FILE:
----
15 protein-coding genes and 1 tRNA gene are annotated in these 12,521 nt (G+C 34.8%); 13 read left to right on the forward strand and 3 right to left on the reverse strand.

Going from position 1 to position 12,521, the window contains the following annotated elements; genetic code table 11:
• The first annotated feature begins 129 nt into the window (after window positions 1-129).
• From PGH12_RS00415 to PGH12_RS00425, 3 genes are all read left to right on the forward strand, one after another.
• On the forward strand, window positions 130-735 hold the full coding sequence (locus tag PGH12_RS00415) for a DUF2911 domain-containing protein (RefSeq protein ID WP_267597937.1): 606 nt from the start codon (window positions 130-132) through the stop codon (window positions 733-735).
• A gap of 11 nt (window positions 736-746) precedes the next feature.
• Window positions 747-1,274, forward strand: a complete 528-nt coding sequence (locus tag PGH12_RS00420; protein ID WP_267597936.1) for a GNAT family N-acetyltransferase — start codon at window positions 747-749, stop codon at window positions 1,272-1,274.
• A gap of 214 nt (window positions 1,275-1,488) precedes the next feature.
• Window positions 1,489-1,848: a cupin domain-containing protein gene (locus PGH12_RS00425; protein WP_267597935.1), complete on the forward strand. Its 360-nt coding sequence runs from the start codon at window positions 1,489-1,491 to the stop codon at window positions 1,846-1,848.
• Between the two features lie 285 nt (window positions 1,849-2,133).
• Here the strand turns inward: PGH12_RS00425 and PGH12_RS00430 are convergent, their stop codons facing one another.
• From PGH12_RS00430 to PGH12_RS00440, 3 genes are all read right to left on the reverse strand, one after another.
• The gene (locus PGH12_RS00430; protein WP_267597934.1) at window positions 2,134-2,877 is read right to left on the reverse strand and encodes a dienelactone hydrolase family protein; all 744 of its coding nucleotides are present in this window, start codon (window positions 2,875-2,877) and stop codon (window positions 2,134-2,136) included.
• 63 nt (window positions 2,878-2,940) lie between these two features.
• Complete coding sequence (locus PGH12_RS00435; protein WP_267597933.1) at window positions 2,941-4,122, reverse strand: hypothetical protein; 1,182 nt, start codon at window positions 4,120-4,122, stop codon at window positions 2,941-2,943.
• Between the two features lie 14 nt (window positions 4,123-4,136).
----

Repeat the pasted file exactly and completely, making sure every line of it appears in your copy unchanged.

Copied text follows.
15 protein-coding genes and 1 tRNA gene are annotated in these 12,521 nt (G+C 34.8%); 13 read left to right on the forward strand and 3 right to left on the reverse strand.

Going from position 1 to position 12,521, the window contains the following annotated elements; genetic code table 11:
• The first annotated feature begins 129 nt into the window (after window positions 1-129).
• From PGH12_RS00415 to PGH12_RS00425, 3 genes are all read left to right on the forward strand, one after another.
• On the forward strand, window positions 130-735 hold the full coding sequence (locus tag PGH12_RS00415) for a DUF2911 domain-containing protein (RefSeq protein ID WP_267597937.1): 606 nt from the start codon (window positions 130-132) through the stop codon (window positions 733-735).
• A gap of 11 nt (window positions 736-746) precedes the next feature.
• Window positions 747-1,274, forward strand: a complete 528-nt coding sequence (locus tag PGH12_RS00420; protein ID WP_267597936.1) for a GNAT family N-acetyltransferase — start codon at window positions 747-749, stop codon at window positions 1,272-1,274.
• A gap of 214 nt (window positions 1,275-1,488) precedes the next feature.
• Window positions 1,489-1,848: a cupin domain-containing protein gene (locus PGH12_RS00425; protein WP_267597935.1), complete on the forward strand. Its 360-nt coding sequence runs from the start codon at window positions 1,489-1,491 to the stop codon at window positions 1,846-1,848.
• Between the two features lie 285 nt (window positions 1,849-2,133).
• Here the strand turns inward: PGH12_RS00425 and PGH12_RS00430 are convergent, their stop codons facing one another.
• From PGH12_RS00430 to PGH12_RS00440, 3 genes are all read right to left on the reverse strand, one after another.
• The gene (locus PGH12_RS00430; protein WP_267597934.1) at window positions 2,134-2,877 is read right to left on the reverse strand and encodes a dienelactone hydrolase family protein; all 744 of its coding nucleotides are present in this window, start codon (window positions 2,875-2,877) and stop codon (window positions 2,134-2,136) included.
• 63 nt (window positions 2,878-2,940) lie between these two features.
• Complete coding sequence (locus PGH12_RS00435; protein WP_267597933.1) at window positions 2,941-4,122, reverse strand: hypothetical protein; 1,182 nt, start codon at window positions 4,120-4,122, stop codon at window positions 2,941-2,943.
• Between the two features lie 14 nt (window positions 4,123-4,136).